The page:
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It is possible of course that all of these suggestions, rumours or theories about Luke will prove untrue. Maybe they’ve even been discreetly encouraged from official sources in order to provoke intense debate and anticipation prior to the film’s release. Clearly, something has gone wrong in the galaxy and something is wrong with Luke Skywalker; but I’m still holding out hope that he’s ultimately still the good guy and that if he is in isolation somewhere it’s because he’s playing out some sort of plan or biding his time, just like Obi-Wan Kenobi was in A New Hope.

Lightsaber-Construction-ROTJ-DELETED-SCENE-luke-skywalker-26013125-500-263

Ironically, given how widespread the belief now is that ‘Luke Has Turned Bad’, it might be that the biggest shock moment of Episode VII is finding out that Luke is in fact still the hero, still the epitome of the Good Side of the Force; and because so many of us might’ve been expecting him to be dark and tortured, that moment will act as a joyous affirmation and will become one of those triumphal Star Wars moments, like the Falcon blowing up the Death Star or Yoda beheading the Clone-Troopers. Imagine that – some grim, hopeless scenario that our younger, new characters are struggling in, where all hope seems lost… and then Luke Skywalker emerges, performs some extraordinary act of heroism and Force-power to save the day.

Wouldn’t that be something wonderful? Wouldn’t that feel like a hundred Christmases all at once?

Or, if it’s the darker stuff we want (since ‘darker’ does tend to make for better drama), the scenario could be simply that one of Luke’s young Jedi trainees has gone off the rails and that might be Kylo Ren. There are all kinds of other possibilities in that, of course; Kylo could be Luke’s son, or could be Leia’s son. The idea that Luke’s attempted training of either his own child or Leia’s child might’ve gone wrong and resulted in a wayward Jedi with a fondness for the Dark Side would also nicely echo Obi-Wan and Anakin. The other theory gaining a lot of traction suggests that Kylo Ren and Daisy Ridley’s ‘Rey’ might be Skywalker/Solo twins. I tend to infer quite strongly from the trailers that Daisy Ridley’s character is a Skywalker and is set up to be the central hero of this new trilogy.

Rey’s line in the final trailer – when she says “no one” to the question of “who are you?” – could indicate her ignorance of her heritage, which would echo Luke and Leia’s own situation in the  Original Trilogy.

This could set us up for a rehash of the classic Vader/Luke “I am your father” moment from ESB, with Luke himself this time being the one saying it. Not only would this play perfectly into the established George Lucas motif of the ‘repeating poem’ that underlies all the existing Star Wars films, but JJ Abrams also has some form with this kind of thing, having consciously recreated key scenes and scenarios from The Wrath of Khan and inverted them for 2013’s Star Trek: Into Darkness. I am, at this moment in time anyway, convinced that Rey is Luke’s child. She just totally looks like a Skywalker. But that remains to be seen.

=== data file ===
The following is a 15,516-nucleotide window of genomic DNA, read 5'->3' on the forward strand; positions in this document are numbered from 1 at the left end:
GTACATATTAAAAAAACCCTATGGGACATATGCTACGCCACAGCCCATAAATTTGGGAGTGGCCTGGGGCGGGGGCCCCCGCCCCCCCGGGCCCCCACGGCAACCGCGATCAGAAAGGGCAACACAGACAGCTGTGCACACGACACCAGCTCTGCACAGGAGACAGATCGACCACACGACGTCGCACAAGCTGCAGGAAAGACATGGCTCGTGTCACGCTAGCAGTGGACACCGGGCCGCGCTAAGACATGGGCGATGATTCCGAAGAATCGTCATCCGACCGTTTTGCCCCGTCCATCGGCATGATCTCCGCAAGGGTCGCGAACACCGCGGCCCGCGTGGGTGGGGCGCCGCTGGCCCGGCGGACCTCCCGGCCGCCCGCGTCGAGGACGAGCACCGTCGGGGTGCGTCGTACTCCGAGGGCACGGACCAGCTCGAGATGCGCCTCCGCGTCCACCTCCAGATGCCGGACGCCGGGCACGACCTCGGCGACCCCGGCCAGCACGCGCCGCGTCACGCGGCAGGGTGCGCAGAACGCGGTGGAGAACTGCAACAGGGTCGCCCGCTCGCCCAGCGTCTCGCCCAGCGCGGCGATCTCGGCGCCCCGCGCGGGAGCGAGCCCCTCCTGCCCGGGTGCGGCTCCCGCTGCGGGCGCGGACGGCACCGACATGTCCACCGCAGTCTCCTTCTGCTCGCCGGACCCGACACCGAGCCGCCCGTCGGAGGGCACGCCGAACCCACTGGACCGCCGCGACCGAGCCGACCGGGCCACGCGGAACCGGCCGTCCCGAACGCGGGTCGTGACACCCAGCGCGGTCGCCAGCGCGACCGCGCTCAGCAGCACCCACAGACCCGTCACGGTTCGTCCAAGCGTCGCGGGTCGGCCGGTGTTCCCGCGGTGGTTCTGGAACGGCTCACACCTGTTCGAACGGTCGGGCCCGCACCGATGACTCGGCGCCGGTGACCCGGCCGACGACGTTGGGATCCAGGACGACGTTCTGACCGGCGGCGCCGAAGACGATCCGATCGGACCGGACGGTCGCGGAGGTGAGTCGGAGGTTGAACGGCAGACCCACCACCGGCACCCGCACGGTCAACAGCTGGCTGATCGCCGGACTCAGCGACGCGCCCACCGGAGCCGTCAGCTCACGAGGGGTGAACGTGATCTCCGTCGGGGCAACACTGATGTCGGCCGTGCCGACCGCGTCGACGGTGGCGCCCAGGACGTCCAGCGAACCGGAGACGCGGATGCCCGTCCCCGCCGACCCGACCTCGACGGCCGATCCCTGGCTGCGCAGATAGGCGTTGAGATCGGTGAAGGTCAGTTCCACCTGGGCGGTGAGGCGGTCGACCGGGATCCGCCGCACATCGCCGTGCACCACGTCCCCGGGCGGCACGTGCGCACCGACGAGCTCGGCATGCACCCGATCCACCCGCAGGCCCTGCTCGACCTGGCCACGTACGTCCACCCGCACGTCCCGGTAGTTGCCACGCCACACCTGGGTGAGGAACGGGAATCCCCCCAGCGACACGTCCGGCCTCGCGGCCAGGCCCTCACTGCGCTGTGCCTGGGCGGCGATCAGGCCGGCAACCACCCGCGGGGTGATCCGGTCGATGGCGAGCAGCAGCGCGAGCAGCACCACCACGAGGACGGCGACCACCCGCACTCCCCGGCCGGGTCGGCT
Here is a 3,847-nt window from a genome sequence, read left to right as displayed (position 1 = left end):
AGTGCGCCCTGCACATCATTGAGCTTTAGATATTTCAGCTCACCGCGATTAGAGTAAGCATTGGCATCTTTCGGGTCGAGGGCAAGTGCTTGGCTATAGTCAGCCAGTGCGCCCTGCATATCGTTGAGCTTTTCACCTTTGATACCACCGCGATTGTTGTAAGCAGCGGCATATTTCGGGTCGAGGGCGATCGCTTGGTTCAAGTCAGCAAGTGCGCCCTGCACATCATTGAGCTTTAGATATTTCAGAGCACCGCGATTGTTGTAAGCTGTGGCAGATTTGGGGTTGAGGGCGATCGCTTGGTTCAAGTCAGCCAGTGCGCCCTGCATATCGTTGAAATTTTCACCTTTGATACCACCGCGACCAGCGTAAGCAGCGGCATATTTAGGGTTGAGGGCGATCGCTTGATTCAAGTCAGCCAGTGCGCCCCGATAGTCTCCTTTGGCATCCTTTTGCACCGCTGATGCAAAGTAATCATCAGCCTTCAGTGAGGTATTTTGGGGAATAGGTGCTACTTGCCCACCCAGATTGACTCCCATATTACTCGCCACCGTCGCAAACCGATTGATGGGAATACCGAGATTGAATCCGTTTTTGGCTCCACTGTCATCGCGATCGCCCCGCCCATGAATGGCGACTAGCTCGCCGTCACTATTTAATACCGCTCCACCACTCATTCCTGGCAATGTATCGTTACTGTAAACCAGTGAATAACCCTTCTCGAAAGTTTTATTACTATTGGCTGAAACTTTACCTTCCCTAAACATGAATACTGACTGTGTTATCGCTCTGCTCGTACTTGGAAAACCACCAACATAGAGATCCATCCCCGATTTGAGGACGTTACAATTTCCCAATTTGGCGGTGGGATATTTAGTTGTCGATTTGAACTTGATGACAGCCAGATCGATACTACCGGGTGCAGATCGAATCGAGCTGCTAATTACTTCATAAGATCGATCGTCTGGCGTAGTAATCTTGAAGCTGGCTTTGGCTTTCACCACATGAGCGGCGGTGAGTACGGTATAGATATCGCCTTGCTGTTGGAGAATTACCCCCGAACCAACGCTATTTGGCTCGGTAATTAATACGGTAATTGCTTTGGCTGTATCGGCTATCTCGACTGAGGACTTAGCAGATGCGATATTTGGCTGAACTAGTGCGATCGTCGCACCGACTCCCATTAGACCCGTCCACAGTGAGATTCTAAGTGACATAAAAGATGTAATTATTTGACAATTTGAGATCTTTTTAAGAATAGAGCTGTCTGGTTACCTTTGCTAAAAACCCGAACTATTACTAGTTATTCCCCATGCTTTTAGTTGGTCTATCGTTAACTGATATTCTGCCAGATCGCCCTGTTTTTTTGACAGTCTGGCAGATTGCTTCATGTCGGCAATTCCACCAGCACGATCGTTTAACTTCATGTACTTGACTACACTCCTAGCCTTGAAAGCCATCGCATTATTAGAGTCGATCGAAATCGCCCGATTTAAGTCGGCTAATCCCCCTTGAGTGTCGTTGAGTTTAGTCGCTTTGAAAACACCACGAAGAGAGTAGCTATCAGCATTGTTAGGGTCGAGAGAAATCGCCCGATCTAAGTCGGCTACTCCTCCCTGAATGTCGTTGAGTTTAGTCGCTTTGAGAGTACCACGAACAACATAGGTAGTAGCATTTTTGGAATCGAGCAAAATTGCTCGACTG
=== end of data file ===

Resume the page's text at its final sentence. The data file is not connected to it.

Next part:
As for the suggestions that this may be Luke Skywalker’s big send-off, I’m not sure that’s likely. What seems more likely is that Luke will not feature in much of this film and may even only appear at the end (hence his absence from the poster and the trailers). Thinking about it, I can picture a final, climatic scene of Episode VII where Luke appears, and then he’ll probably feature more in Episode 8.

The rumors have of course also been strongly developing that Han Solo may not make it out of Episode VII, however. The idea of Luke or Han (or Leia, for that matter) being killed off as early as Episode VII is almost too distressing to even think about, but those guiding the creative decisions of this new generation of Star Wars may want to do something that radical and make a clean break with the ‘old guard’ in one big send-off movie before handing over fully to the new cast. This idea seems to be reinforced by the trailers, which focus most on the new characters and not the old ones. As I said elsewhere, there’s no guarantee that fans are going to get that magical moment of reunion between Luke, Leia and Han; in which case, the 1983 scenes of them celebrating on Endor with the Ewoks might even remain for all time as the final footage of them together.

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But if killing off Luke Skywalker seems like a drastic move, having him turn to the Dark Side is just as much so. Because again, and I can’t state this enough – the whole POINT of Luke Skywalker is that he’s the one who doesn’t turn to the Dark Side. He is the ultimate good, the ultimate innocence. It was Luke’s abiding goodness, his faith in the power of redemption, his belief in Anakin Skywalker, his unwillingness to succumb to the Emperor, his lack of interest in power or greed, that defined him; and it was this that ultimately put things right in the Universe.

So here’s to hoping this is all a clever bluff and that the Luke Skywalker we encounter in Episode VII will in fact still be the ultimate galactic hero we know and love.